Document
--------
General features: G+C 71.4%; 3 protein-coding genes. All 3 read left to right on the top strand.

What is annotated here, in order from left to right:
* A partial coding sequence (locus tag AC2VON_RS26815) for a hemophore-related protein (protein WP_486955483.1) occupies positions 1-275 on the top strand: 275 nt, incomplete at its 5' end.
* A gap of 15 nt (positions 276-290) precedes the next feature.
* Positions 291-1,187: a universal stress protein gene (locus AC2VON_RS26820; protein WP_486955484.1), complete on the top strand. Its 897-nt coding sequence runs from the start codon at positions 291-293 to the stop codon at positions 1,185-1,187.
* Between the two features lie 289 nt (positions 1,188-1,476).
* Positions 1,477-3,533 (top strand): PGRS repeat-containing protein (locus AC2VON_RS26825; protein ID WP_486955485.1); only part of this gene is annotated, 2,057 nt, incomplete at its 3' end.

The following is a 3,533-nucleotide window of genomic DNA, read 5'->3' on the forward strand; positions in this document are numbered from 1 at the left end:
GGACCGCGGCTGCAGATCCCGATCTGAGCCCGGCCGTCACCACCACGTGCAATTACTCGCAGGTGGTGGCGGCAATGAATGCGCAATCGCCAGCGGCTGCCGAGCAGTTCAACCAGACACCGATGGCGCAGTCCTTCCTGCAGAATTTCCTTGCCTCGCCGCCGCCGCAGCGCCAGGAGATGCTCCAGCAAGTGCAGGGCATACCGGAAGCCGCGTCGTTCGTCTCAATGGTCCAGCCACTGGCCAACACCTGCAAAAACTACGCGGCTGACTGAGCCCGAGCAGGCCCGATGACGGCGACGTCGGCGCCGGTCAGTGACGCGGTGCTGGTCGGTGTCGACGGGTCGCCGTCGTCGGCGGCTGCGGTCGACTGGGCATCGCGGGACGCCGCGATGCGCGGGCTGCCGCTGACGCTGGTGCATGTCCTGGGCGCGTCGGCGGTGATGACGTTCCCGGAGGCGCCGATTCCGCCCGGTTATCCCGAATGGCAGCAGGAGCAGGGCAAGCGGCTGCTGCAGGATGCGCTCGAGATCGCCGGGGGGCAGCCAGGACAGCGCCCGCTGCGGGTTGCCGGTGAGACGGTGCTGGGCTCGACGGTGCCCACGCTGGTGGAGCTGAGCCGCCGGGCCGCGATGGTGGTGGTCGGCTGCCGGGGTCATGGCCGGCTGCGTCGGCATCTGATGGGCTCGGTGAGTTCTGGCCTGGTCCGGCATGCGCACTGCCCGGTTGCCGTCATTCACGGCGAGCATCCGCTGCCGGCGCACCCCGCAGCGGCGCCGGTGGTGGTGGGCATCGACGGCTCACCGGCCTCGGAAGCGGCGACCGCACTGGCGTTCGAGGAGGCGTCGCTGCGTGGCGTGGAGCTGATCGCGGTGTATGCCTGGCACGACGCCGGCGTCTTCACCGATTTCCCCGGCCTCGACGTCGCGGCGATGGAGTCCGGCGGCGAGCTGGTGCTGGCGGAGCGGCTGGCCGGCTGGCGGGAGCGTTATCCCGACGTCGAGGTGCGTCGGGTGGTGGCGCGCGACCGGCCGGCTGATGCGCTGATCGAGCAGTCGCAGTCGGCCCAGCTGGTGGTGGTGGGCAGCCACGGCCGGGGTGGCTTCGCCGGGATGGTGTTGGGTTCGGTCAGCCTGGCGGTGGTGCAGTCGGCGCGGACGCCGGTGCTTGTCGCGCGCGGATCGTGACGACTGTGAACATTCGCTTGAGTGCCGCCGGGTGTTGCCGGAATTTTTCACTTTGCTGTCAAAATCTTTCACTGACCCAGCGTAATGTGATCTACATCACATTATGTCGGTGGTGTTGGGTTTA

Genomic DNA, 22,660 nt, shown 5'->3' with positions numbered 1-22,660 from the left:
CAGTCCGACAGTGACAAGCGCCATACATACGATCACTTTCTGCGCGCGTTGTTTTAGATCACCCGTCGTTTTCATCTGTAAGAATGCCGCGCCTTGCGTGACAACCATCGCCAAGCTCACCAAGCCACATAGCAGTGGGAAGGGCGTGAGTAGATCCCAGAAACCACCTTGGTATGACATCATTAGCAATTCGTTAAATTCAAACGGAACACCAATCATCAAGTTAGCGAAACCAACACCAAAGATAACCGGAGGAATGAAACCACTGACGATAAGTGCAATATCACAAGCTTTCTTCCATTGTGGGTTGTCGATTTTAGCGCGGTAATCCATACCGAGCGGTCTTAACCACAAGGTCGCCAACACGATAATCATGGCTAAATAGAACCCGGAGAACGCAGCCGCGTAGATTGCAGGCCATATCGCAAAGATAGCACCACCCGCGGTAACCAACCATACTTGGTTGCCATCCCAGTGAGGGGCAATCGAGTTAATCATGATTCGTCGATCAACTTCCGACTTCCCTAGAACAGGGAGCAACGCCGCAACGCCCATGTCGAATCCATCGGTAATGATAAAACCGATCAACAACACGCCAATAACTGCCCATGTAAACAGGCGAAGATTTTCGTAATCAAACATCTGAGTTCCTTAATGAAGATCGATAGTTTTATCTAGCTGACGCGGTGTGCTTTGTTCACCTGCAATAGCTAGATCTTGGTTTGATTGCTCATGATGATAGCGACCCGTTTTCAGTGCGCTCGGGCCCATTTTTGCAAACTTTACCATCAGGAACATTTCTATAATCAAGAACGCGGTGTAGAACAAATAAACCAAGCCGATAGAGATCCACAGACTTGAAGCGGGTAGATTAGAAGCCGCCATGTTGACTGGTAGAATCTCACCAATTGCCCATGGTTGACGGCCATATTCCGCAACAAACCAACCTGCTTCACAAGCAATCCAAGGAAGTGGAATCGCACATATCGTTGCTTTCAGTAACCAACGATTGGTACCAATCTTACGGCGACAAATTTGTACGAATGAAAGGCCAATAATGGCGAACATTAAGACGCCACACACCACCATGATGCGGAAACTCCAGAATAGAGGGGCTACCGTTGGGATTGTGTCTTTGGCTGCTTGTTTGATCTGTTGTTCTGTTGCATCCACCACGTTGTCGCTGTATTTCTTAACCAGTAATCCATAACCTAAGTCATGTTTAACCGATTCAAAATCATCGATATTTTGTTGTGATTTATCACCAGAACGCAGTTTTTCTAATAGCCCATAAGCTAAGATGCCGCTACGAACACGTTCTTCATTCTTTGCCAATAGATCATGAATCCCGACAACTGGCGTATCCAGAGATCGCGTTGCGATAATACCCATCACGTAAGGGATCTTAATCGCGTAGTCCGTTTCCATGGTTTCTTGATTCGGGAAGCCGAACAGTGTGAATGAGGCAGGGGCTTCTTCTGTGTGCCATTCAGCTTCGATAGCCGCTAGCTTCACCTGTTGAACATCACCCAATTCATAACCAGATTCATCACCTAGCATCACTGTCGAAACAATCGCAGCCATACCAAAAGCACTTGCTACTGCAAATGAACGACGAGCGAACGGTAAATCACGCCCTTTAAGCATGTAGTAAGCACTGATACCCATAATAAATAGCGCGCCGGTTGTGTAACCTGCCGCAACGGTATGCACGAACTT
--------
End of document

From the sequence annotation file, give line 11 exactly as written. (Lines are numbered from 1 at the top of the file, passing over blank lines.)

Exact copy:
CAGTCCGACAGTGACAAGCGCCATACATACGATCACTTTCTGCGCGCGTTGTTTTAGATCACCCGTCGTTTTCATCTGTAAGAATGCCGCGCCTTGCGTGACAACCATCGCCAAGCTCACCAAGCCACATAGCAGTGGGAAGGGCGTGAGTAGATCCCAGAAACCACCTTGGTATGACATCATTAGCAATTCGTTAAATTCAAACGGAACACCAATCATCAAGTTAGCGAAACCAACACCAAAGATAACCGGAGGAATGAAACCACTGACGATAAGTGCAATATCACAAGCTTTCTTCCATTGTGGGTTGTCGATTTTAGCGCGGTAATCCATACCGAGCGGTCTTAACCACAAGGTCGCCAACACGATAATCATGGCTAAATAGAACCCGGAGAACGCAGCCGCGTAGATTGCAGGCCATATCGCAAAGATAGCACCACCCGCGGTAACCAACCATACTTGGTTGCCATCCCAGTGAGGGGCAATCGAGTTAATCATGATTCGTCGATCAACTTCCGACTTCCCTAGAACAGGGAGCAACGCCGCAACGCCCATGTCGAATCCATCGGTAATGATAAAACCGATCAACAACACGCCAATAACTGCCCATGTAAACAGGCGAAGATTTTCGTAATCAAACATCTGAGTTCCTTAATGAAGATCGATAGTTTTATCTAGCTGACGCGGTGTGCTTTGTTCACCTGCAATAGCTAGATCTTGGTTTGATTGCTCATGATGATAGCGACCCGTTTTCAGTGCGCTCGGGCCCATTTTTGCAAACTTTACCATCAGGAACATTTCTATAATCAAGAACGCGGTGTAGAACAAATAAACCAAGCCGATAGAGATCCACAGACTTGAAGCGGGTAGATTAGAAGCCGCCATGTTGACTGGTAGAATCTCACCAATTGCCCATGGTTGACGGCCATATTCCGCAACAAACCAACCTGCTTCACAAGCAATCCAAGGAAGTGGAATCGCACATATCGTTGCTTTCAGTAACCAACGATTGGTACCAATCTTACGGCGACAAATTTGTACGAATGAAAGGCCAATAATGGCGAACATTAAGACGCCACACACCACCATGATGCGGAAACTCCAGAATAGAGGGGCTACCGTTGGGATTGTGTCTTTGGCTGCTTGTTTGATCTGTTGTTCTGTTGCATCCACCACGTTGTCGCTGTATTTCTTAACCAGTAATCCATAACCTAAGTCATGTTTAACCGATTCAAAATCATCGATATTTTGTTGTGATTTATCACCAGAACGCAGTTTTTCTAATAGCCCATAAGCTAAGATGCCGCTACGAACACGTTCTTCATTCTTTGCCAATAGATCATGAATCCCGACAACTGGCGTATCCAGAGATCGCGTTGCGATAATACCCATCACGTAAGGGATCTTAATCGCGTAGTCCGTTTCCATGGTTTCTTGATTCGGGAAGCCGAACAGTGTGAATGAGGCAGGGGCTTCTTCTGTGTGCCATTCAGCTTCGATAGCCGCTAGCTTCACCTGTTGAACATCACCCAATTCATAACCAGATTCATCACCTAGCATCACTGTCGAAACAATCGCAGCCATACCAAAAGCACTTGCTACTGCAAATGAACGACGAGCGAACGGTAAATCACGCCCTTTAAGCATGTAGTAAGCACTGATACCCATAATAAATAGCGCGCCGGTTGTGTAACCTGCCGCAACGGTATGCACGAACTT